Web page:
Anything to consider?

Golden Retriever has a check up at the vet (Photo: Adobe Stock)
Golden Retriever has a check up at the vet (Photo: Adobe Stock)

You should remove the skins from the squash before feeding it to your pooch.

Removing the seeds is another step to remember if you’re planning to give your dog some squash. The seeds of some fruit and veg can be poisonous to dogs if they eat a lot them.

Aside from that, seeds could provide a potential obstruction in your dog’s digestive system, no matter the size.

Whether you’re cooking squash for your own meal with a view to giving your dog some leftovers, or preparing some tasty squash snacks specifically for your dog, you’ll want to make you don’t include any harmful ingredients.

For example, squash that has been flavoured with nutmeg could potentially give your precious pooch an upset stomach.

It goes without saying that you should avoid using salt and sugar and fats where possible to protect your dog’s digestive system.

Butternut squash

Perhaps the most common type of squash that dog owners will incorporate in their dog’s meal or as a tasty snack for their pup is butternut squash.

Butternut squash soup, butternut squash pie or roasted butternut squash cubes are just three ways that humans love to eat this winter variety of squash.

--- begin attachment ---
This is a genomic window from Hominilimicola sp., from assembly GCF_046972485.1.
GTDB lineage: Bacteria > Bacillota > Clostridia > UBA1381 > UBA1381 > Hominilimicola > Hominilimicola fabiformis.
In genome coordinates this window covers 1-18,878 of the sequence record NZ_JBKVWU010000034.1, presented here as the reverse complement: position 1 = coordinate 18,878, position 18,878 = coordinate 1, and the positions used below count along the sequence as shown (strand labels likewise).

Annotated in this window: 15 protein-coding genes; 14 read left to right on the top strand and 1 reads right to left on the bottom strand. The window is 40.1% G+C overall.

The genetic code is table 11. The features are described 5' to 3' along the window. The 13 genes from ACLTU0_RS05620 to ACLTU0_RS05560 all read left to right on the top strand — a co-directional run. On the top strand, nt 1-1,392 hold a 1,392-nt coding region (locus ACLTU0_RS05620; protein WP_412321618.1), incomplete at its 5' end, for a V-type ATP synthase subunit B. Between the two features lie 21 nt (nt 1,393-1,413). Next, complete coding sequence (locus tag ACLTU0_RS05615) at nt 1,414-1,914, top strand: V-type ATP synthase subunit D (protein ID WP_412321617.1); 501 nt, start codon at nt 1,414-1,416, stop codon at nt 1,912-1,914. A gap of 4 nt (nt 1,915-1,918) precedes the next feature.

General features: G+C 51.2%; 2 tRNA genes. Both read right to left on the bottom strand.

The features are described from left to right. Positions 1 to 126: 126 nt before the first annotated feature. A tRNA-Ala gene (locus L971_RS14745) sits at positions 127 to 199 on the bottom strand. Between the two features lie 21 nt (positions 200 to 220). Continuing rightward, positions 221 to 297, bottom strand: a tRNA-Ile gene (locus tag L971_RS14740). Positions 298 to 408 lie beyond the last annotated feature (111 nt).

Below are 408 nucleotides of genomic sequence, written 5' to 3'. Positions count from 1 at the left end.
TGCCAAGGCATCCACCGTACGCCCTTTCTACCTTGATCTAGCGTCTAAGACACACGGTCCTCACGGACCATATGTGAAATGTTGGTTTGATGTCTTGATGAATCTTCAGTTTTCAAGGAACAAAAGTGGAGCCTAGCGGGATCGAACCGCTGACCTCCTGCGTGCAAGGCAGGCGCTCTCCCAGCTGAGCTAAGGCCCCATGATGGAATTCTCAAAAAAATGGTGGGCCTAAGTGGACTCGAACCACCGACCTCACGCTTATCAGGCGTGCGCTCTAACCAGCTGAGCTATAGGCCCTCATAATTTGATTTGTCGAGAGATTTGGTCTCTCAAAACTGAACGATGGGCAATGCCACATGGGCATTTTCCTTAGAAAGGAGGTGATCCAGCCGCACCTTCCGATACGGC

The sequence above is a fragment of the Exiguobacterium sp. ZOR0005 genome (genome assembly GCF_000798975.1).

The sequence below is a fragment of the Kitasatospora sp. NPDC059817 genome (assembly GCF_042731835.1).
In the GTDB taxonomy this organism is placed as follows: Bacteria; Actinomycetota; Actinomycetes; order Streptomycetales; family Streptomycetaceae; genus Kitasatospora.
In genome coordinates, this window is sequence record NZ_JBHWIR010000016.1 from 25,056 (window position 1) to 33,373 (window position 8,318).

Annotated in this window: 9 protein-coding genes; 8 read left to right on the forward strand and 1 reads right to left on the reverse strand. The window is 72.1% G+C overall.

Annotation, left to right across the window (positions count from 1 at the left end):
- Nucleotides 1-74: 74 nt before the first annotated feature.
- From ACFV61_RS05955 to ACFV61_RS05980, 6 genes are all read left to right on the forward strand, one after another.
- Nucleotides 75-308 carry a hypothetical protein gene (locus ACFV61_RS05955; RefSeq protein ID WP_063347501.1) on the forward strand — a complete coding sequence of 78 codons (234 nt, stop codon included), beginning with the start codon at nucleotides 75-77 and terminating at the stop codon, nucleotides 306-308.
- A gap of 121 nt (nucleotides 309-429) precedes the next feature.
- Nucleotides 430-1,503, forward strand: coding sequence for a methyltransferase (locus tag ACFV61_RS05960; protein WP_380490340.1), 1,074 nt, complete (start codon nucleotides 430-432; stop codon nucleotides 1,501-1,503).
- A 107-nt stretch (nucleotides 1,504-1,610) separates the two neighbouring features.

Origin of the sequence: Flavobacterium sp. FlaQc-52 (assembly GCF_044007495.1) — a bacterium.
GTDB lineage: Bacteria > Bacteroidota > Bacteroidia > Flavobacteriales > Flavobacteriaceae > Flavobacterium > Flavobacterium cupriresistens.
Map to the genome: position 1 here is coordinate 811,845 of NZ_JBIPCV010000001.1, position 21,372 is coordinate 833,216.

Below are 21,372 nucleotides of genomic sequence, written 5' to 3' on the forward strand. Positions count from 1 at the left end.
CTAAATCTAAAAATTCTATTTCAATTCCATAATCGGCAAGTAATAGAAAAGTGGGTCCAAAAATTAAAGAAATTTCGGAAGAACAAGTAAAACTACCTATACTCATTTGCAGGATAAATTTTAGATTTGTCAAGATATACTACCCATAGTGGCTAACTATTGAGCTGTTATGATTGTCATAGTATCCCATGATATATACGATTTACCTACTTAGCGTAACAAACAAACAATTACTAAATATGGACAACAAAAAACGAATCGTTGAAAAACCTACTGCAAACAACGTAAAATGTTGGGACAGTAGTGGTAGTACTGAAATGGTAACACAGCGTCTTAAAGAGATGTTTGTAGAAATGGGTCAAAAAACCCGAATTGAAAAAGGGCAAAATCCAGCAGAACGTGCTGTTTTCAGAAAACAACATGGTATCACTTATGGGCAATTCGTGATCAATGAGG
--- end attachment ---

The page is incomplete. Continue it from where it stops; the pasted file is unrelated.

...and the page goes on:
Dogs can also benefit from this nutty fruit but it’s important to make sure it hasn’t been seasoned to prevent an upset tummies.

How to serve squash to your dog

Many dog owners like to use carrot sticks or apple slices as a tasty alternative treat for their dogs. Squash can be utilised in the same way.

A little bit of squash could act as a tasty snack or a treat during some obedience training.

You may want to sprinkle some finely chopped squash on top of their normal dog food to add a little variety and improve digestion.

A number of dog food delivery companies offer recipes that incorporate some squash given the vitamins and minerals the food source contains.

Some adventurous dog owners may cook their dog’s meals at home, so you could include some cooked squash in your own unique recipes.

Again, we must emphasise that you should talk to your vet before making any changes to a dog’s diet.

If you alter their food too quickly, it can have a negative impact on your dog’s stomach and cause some health problems.

The best course of action is to chat to your vet, who’ll recommend how quickly you should introduce new foods.

Anything else to consider?

While the flesh of squash can help your dog’s digestion system, leaving the seeds in or the skin on can be counter productive.

Squash may be fine for your dogs but it’s important to remember some fruit and veg are poisonous to canines.

In conclusion

With millions of people around the globe making a concerted effort to improve their diet by eating more healthy fruit and veg, dogs have more options that ever at meal time.

Pet parents can strive to ensure their canine is getting fresh food on a daily basis. A balanced and healthy diet can give them the best possible chance of a long and happy life.

Squash is a type of food that is becoming increasingly popular with dog owners due to it’s versatility – it can be cooked and used in a number of different ways.

Once the skin is peeled and seeds are removed, the flesh of squash can be an excellent source of vitamins and minerals for your dog.

As long it’s chopped into bite-size pieces, your dog can happily enjoy the benefits of squash like millions of humans around the world.